There are other rules that allow for specific tax-free withdrawals as well, for example $10,000 for down payment on a house; a tax professional can provide details.

Learn the tax code

Tax laws are subject to change and staying current with the intricate details is critical. Professional tax preparers help business owners navigate tax codes and business owners can also get educated through seminars hosted by local cooperative extension offices.

“Look for a meeting or one-day seminar near you. The two-day Income Tax Seminars are geared toward tax preparers,” Pierce said.

In addition to on-site training, Pierce and van der Hoeven recommend several resources available online:

These websites target tax professionals but are written in layman’s language. They cover various topics common to farmers, ranchers, and timberland owners and provide examples. http://Ruraltax.org also has completed sample farm tax returns. Some articles and examples are dated, but are not obsolete.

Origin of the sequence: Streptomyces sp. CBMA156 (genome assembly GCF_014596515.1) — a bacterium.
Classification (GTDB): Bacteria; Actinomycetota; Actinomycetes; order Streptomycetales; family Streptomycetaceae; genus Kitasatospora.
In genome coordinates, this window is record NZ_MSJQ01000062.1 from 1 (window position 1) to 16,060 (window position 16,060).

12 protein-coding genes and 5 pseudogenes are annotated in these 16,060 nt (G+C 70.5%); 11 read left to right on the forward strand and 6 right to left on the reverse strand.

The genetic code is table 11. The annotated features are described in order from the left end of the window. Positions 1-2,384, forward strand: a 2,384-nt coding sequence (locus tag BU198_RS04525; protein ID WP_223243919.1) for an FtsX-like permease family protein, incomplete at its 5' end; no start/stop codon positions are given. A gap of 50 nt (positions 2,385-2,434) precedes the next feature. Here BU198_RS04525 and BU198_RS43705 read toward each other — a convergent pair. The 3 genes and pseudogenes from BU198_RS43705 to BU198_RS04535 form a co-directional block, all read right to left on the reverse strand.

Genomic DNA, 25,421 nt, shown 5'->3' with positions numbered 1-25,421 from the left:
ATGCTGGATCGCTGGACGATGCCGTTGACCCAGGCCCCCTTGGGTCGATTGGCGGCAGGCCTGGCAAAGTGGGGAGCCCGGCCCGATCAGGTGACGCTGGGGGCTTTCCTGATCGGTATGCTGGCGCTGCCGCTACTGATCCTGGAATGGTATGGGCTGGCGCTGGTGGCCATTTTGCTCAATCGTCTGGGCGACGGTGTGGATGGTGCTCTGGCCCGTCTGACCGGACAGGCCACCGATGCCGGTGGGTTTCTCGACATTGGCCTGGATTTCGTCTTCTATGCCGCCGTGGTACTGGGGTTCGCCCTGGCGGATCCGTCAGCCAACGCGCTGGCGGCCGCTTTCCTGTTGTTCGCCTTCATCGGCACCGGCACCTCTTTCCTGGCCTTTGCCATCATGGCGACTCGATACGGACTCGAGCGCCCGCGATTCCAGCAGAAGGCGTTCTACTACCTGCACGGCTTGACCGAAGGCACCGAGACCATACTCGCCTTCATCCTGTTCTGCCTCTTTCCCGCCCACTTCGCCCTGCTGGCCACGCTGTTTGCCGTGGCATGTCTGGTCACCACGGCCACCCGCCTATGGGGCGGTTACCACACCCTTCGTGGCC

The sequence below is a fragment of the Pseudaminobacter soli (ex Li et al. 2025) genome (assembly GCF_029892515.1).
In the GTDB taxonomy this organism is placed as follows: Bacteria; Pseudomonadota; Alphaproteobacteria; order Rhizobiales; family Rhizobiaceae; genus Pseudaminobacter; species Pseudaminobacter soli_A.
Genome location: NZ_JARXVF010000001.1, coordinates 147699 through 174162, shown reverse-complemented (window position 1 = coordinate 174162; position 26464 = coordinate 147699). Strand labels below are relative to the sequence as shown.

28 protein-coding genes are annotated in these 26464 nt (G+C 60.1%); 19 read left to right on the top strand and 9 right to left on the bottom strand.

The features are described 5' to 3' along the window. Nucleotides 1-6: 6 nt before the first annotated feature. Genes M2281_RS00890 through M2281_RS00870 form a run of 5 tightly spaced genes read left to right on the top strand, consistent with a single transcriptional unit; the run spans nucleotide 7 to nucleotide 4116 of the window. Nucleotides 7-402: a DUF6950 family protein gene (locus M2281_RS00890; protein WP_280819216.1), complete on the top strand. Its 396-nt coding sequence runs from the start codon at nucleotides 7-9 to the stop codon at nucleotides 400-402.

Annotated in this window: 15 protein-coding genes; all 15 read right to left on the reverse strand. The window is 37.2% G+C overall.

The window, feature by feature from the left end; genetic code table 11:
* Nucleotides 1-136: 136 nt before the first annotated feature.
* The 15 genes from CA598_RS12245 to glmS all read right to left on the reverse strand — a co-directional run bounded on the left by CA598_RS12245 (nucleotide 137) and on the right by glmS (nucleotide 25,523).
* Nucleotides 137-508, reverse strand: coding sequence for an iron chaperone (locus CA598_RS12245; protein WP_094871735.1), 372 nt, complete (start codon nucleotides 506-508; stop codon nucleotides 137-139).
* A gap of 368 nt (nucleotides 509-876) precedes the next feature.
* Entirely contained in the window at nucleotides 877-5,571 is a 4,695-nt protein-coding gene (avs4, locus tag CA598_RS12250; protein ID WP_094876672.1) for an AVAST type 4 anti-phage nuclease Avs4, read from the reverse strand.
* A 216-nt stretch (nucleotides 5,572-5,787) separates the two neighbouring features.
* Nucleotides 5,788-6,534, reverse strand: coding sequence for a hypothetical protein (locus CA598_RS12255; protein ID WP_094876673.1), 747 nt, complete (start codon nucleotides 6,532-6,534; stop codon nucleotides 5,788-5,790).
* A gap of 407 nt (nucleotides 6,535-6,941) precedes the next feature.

The IRS has several Audit Technique Guides for agriculture available online. These guides are for use by IRS employees in conducting farm audits and provide information to farmers, ranchers and tax practitioners. http://www.irs.gov/Businesses/Small-Businesses-&-Self-Employed/Farmers-ATG

Delaying federal, state and local tax requirements can be costly. “Remember, ‘help me’ is much cheaper than ‘fix me,’ especially when engaging attorneys and accountants,” van der Hoeven concluded.

Cover and all images by Askold Romanov/istock